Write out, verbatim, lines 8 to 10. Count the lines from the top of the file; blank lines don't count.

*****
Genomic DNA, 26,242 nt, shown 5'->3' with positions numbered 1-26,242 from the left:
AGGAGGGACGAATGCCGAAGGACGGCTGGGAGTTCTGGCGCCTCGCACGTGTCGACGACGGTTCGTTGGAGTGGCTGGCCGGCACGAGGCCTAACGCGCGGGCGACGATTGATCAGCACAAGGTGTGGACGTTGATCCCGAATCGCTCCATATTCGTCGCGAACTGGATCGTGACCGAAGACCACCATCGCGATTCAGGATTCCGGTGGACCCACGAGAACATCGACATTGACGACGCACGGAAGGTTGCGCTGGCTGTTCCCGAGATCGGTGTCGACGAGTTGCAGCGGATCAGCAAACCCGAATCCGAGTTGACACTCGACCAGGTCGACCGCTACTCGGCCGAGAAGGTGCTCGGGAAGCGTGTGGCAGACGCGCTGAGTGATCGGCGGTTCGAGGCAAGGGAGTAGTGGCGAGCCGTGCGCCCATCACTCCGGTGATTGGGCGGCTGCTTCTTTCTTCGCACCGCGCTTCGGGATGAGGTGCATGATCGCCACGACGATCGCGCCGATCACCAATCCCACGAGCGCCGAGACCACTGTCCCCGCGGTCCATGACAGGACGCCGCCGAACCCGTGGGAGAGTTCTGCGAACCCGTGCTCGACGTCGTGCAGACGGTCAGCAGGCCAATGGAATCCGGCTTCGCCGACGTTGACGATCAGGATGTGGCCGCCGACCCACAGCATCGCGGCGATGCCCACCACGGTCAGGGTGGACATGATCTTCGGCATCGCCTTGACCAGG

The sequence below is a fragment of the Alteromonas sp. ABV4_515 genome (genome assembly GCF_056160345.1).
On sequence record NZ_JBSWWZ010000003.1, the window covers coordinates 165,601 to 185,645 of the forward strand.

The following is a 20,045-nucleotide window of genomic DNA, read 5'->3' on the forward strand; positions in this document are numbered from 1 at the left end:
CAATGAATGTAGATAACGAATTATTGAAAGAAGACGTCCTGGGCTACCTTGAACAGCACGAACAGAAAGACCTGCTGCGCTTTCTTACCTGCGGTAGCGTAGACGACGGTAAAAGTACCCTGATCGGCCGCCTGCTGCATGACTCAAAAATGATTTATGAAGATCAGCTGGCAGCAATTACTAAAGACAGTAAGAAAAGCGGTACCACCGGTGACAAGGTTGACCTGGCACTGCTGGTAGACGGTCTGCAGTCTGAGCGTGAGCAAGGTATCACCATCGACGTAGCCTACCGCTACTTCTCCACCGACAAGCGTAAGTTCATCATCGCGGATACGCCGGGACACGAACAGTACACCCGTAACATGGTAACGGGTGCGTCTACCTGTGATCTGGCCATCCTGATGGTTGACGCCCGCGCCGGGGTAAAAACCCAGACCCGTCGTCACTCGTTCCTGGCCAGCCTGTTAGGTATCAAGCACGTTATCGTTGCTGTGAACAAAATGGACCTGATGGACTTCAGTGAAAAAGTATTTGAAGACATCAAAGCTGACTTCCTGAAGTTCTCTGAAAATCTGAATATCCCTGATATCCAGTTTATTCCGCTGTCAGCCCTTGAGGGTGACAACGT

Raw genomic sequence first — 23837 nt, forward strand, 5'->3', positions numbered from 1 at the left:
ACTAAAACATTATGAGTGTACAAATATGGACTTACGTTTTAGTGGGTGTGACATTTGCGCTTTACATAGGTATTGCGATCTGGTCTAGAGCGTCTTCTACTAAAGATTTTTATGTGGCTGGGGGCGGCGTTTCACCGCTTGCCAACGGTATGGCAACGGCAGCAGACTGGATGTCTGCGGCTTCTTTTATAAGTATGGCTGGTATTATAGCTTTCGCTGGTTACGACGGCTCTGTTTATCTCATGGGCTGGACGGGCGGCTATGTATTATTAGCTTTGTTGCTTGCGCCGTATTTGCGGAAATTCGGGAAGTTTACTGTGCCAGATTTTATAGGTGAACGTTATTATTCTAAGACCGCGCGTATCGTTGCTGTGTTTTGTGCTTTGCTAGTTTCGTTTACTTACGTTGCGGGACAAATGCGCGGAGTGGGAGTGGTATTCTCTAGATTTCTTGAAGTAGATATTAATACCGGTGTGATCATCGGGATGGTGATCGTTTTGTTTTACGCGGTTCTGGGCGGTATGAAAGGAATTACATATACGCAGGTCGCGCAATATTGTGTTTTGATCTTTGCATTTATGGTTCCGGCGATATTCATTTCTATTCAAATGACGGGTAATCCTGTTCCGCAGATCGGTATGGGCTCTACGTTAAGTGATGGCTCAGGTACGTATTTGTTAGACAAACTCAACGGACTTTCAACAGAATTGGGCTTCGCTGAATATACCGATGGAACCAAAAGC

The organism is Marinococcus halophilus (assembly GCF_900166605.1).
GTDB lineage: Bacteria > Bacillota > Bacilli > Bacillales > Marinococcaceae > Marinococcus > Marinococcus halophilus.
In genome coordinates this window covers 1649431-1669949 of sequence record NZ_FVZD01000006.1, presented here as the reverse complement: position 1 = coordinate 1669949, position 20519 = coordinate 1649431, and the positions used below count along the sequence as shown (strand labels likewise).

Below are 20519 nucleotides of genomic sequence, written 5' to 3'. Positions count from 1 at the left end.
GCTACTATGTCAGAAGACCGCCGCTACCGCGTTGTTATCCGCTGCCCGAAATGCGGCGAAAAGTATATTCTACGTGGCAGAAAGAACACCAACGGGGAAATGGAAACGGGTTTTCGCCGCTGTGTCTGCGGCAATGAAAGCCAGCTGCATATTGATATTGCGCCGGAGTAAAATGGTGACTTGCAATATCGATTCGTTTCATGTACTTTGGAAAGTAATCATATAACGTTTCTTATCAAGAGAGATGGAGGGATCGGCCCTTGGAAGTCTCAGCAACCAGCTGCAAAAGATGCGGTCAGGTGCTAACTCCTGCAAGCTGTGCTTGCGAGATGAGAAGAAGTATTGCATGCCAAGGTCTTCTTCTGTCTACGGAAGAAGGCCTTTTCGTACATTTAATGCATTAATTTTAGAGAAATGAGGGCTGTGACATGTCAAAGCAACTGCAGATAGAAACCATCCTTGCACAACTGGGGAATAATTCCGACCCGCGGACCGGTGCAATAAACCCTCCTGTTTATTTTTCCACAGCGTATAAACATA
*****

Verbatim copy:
ACTAAAACATTATGAGTGTACAAATATGGACTTACGTTTTAGTGGGTGTGACATTTGCGCTTTACATAGGTATTGCGATCTGGTCTAGAGCGTCTTCTACTAAAGATTTTTATGTGGCTGGGGGCGGCGTTTCACCGCTTGCCAACGGTATGGCAACGGCAGCAGACTGGATGTCTGCGGCTTCTTTTATAAGTATGGCTGGTATTATAGCTTTCGCTGGTTACGACGGCTCTGTTTATCTCATGGGCTGGACGGGCGGCTATGTATTATTAGCTTTGTTGCTTGCGCCGTATTTGCGGAAATTCGGGAAGTTTACTGTGCCAGATTTTATAGGTGAACGTTATTATTCTAAGACCGCGCGTATCGTTGCTGTGTTTTGTGCTTTGCTAGTTTCGTTTACTTACGTTGCGGGACAAATGCGCGGAGTGGGAGTGGTATTCTCTAGATTTCTTGAAGTAGATATTAATACCGGTGTGATCATCGGGATGGTGATCGTTTTGTTTTACGCGGTTCTGGGCGGTATGAAAGGAATTACATATACGCAGGTCGCGCAATATTGTGTTTTGATCTTTGCATTTATGGTTCCGGCGATATTCATTTCTATTCAAATGACGGGTAATCCTGTTCCGCAGATCGGTATGGGCTCTACGTTAAGTGATGGCTCAGGTACGTATTTGTTAGACAAACTCAACGGACTTTCAACAGAATTGGGCTTCGCTGAATATACCGATGGAACCAAAAGC

The organism is Marinococcus halophilus (assembly GCF_900166605.1).
GTDB lineage: Bacteria > Bacillota > Bacilli > Bacillales > Marinococcaceae > Marinococcus > Marinococcus halophilus.